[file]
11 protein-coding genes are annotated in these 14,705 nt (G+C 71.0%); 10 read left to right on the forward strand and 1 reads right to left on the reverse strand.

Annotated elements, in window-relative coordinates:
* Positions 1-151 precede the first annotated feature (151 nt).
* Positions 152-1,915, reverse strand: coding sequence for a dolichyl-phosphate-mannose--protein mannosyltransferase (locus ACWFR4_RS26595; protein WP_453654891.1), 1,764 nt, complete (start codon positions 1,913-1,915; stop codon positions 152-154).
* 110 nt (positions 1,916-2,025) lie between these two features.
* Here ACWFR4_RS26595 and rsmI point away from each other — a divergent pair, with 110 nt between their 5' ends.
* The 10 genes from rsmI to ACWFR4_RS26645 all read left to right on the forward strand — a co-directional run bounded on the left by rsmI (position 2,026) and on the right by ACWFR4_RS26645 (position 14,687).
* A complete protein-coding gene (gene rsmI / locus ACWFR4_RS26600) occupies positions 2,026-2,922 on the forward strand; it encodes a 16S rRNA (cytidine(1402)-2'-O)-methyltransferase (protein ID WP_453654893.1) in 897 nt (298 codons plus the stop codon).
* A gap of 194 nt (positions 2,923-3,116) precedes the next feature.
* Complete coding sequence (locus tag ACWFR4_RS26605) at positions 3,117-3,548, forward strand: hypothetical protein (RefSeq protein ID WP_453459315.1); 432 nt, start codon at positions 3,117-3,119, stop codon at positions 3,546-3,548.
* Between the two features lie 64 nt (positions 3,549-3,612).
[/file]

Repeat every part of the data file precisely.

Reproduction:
11 protein-coding genes are annotated in these 14,705 nt (G+C 71.0%); 10 read left to right on the forward strand and 1 reads right to left on the reverse strand.

Annotated elements, in window-relative coordinates:
* Positions 1-151 precede the first annotated feature (151 nt).
* Positions 152-1,915, reverse strand: coding sequence for a dolichyl-phosphate-mannose--protein mannosyltransferase (locus ACWFR4_RS26595; protein WP_453654891.1), 1,764 nt, complete (start codon positions 1,913-1,915; stop codon positions 152-154).
* 110 nt (positions 1,916-2,025) lie between these two features.
* Here ACWFR4_RS26595 and rsmI point away from each other — a divergent pair, with 110 nt between their 5' ends.
* The 10 genes from rsmI to ACWFR4_RS26645 all read left to right on the forward strand — a co-directional run bounded on the left by rsmI (position 2,026) and on the right by ACWFR4_RS26645 (position 14,687).
* A complete protein-coding gene (gene rsmI / locus ACWFR4_RS26600) occupies positions 2,026-2,922 on the forward strand; it encodes a 16S rRNA (cytidine(1402)-2'-O)-methyltransferase (protein ID WP_453654893.1) in 897 nt (298 codons plus the stop codon).
* A gap of 194 nt (positions 2,923-3,116) precedes the next feature.
* Complete coding sequence (locus tag ACWFR4_RS26605) at positions 3,117-3,548, forward strand: hypothetical protein (RefSeq protein ID WP_453459315.1); 432 nt, start codon at positions 3,117-3,119, stop codon at positions 3,546-3,548.
* Between the two features lie 64 nt (positions 3,549-3,612).